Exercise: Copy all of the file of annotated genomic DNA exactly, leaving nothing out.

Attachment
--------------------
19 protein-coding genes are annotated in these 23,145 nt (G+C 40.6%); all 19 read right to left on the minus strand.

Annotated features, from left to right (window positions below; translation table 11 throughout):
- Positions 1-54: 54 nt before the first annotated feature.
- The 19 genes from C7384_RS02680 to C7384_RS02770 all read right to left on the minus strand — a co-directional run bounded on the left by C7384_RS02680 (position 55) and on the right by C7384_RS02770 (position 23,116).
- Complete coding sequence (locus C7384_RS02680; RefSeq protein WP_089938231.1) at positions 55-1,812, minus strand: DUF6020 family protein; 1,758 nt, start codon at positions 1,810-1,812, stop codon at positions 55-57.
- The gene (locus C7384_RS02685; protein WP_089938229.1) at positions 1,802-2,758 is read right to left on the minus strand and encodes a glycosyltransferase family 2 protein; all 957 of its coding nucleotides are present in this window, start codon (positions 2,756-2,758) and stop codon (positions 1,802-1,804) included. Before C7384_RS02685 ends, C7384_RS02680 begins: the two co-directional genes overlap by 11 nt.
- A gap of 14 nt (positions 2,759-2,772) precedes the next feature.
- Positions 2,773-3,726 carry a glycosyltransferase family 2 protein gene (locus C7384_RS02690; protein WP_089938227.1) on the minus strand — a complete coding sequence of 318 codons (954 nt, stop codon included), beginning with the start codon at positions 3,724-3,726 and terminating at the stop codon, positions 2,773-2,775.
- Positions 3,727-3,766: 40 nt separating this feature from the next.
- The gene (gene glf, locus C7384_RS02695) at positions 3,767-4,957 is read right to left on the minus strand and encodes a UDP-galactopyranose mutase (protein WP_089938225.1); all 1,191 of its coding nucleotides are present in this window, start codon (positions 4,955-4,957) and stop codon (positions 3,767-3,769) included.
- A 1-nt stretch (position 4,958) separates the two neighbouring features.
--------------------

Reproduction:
19 protein-coding genes are annotated in these 23,145 nt (G+C 40.6%); all 19 read right to left on the minus strand.

Annotated features, from left to right (window positions below; translation table 11 throughout):
- Positions 1-54: 54 nt before the first annotated feature.
- The 19 genes from C7384_RS02680 to C7384_RS02770 all read right to left on the minus strand — a co-directional run bounded on the left by C7384_RS02680 (position 55) and on the right by C7384_RS02770 (position 23,116).
- Complete coding sequence (locus C7384_RS02680; RefSeq protein WP_089938231.1) at positions 55-1,812, minus strand: DUF6020 family protein; 1,758 nt, start codon at positions 1,810-1,812, stop codon at positions 55-57.
- The gene (locus C7384_RS02685; protein WP_089938229.1) at positions 1,802-2,758 is read right to left on the minus strand and encodes a glycosyltransferase family 2 protein; all 957 of its coding nucleotides are present in this window, start codon (positions 2,756-2,758) and stop codon (positions 1,802-1,804) included. Before C7384_RS02685 ends, C7384_RS02680 begins: the two co-directional genes overlap by 11 nt.
- A gap of 14 nt (positions 2,759-2,772) precedes the next feature.
- Positions 2,773-3,726 carry a glycosyltransferase family 2 protein gene (locus C7384_RS02690; protein WP_089938227.1) on the minus strand — a complete coding sequence of 318 codons (954 nt, stop codon included), beginning with the start codon at positions 3,724-3,726 and terminating at the stop codon, positions 2,773-2,775.
- Positions 3,727-3,766: 40 nt separating this feature from the next.
- The gene (gene glf, locus C7384_RS02695) at positions 3,767-4,957 is read right to left on the minus strand and encodes a UDP-galactopyranose mutase (protein WP_089938225.1); all 1,191 of its coding nucleotides are present in this window, start codon (positions 4,955-4,957) and stop codon (positions 3,767-3,769) included.
- A 1-nt stretch (position 4,958) separates the two neighbouring features.